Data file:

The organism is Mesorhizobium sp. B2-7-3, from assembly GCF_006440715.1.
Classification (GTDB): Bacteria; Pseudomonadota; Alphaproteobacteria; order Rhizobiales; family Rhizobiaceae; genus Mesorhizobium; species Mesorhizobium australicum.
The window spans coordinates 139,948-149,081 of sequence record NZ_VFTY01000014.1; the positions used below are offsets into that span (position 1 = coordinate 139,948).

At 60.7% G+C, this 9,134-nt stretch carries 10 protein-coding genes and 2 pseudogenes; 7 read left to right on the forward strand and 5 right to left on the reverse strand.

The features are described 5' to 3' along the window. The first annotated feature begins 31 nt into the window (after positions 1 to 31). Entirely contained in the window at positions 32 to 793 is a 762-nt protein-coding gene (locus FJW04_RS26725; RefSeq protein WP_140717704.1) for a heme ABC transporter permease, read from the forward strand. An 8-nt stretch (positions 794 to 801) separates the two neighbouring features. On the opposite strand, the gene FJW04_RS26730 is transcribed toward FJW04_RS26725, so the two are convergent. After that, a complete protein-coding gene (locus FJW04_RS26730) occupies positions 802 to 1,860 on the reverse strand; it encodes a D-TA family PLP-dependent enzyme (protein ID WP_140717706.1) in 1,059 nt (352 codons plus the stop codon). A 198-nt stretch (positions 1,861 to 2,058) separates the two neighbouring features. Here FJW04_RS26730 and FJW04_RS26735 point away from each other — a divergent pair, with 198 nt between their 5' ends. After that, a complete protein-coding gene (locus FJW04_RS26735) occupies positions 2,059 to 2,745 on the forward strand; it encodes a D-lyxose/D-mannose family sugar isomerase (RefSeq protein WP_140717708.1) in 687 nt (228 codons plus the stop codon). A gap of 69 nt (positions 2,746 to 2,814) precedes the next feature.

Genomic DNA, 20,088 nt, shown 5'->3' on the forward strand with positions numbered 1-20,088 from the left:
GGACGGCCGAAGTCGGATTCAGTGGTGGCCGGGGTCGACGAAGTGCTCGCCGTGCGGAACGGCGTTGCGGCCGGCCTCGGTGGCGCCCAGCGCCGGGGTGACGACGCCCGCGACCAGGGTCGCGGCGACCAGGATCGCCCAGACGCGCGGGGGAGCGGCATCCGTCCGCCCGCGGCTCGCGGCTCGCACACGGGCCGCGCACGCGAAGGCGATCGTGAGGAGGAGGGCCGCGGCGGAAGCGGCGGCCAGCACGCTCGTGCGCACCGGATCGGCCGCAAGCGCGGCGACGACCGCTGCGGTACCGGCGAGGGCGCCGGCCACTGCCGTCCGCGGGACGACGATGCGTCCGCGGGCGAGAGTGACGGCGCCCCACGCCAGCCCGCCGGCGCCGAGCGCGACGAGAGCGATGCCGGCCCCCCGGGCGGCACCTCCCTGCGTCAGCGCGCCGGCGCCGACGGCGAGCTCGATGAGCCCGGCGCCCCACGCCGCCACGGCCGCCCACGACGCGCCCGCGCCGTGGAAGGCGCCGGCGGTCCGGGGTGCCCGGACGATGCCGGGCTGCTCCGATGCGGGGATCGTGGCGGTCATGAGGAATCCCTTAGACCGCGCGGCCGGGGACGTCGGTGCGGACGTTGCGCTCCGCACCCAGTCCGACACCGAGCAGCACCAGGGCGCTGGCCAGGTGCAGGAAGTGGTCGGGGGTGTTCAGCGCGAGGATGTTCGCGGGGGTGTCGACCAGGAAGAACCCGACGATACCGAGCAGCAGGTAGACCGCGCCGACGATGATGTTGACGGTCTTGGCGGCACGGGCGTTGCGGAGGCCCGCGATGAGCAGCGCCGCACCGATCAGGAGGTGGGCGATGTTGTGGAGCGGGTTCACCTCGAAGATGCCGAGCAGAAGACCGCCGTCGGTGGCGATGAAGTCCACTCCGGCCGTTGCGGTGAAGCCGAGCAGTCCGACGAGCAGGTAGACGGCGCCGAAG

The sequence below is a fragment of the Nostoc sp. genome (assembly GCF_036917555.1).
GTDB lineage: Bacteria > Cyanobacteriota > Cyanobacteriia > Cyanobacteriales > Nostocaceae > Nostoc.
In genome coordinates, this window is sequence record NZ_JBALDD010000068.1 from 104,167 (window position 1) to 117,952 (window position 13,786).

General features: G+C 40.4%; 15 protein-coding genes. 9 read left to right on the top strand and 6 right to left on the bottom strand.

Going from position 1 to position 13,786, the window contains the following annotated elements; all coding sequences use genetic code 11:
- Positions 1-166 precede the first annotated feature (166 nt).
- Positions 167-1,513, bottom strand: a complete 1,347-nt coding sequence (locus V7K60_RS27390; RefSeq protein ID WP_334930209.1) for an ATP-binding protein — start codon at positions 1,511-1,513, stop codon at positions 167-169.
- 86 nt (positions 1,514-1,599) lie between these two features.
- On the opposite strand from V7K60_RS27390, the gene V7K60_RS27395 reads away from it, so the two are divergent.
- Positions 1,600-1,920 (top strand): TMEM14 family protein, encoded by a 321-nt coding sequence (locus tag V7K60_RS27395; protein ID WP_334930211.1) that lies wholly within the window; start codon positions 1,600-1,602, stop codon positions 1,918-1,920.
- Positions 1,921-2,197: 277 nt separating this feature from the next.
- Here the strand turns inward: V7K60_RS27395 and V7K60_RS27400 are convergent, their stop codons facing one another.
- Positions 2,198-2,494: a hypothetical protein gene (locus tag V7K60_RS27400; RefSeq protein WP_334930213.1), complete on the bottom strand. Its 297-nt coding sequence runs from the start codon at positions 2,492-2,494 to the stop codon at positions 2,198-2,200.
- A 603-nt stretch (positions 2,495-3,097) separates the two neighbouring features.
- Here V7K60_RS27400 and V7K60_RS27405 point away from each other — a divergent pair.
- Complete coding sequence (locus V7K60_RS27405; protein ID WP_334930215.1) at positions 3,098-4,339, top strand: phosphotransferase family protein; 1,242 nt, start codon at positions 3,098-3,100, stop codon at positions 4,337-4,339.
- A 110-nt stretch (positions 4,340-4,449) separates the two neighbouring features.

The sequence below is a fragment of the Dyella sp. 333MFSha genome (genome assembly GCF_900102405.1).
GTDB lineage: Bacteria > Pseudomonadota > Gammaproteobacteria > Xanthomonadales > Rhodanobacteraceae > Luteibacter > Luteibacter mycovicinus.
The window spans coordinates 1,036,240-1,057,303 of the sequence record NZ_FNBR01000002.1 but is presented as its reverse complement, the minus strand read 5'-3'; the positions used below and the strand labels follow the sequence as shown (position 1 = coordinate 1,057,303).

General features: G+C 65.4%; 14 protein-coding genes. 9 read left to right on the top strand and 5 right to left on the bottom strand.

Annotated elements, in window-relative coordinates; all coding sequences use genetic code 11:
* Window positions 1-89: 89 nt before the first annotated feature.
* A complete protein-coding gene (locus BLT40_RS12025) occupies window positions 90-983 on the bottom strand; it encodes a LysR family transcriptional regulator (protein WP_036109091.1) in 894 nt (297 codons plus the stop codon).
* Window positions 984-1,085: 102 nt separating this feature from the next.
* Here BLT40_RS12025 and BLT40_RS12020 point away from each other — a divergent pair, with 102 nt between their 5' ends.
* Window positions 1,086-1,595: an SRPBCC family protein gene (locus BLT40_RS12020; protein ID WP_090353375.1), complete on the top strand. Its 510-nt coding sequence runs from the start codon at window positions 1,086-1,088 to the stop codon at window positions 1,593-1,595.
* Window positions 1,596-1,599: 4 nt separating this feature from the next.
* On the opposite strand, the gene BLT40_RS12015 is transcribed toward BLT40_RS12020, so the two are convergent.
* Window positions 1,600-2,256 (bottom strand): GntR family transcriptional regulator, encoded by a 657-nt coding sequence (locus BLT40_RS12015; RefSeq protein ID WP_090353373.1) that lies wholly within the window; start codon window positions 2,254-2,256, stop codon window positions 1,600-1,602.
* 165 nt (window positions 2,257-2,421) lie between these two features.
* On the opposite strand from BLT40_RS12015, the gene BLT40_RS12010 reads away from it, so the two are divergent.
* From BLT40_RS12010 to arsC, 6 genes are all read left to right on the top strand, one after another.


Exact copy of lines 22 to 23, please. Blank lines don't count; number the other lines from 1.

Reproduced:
- Here V7K60_RS27400 and V7K60_RS27405 point away from each other — a divergent pair.
- Complete coding sequence (locus V7K60_RS27405; protein ID WP_334930215.1) at positions 3,098-4,339, top strand: phosphotransferase family protein; 1,242 nt, start codon at positions 3,098-3,100, stop codon at positions 4,337-4,339.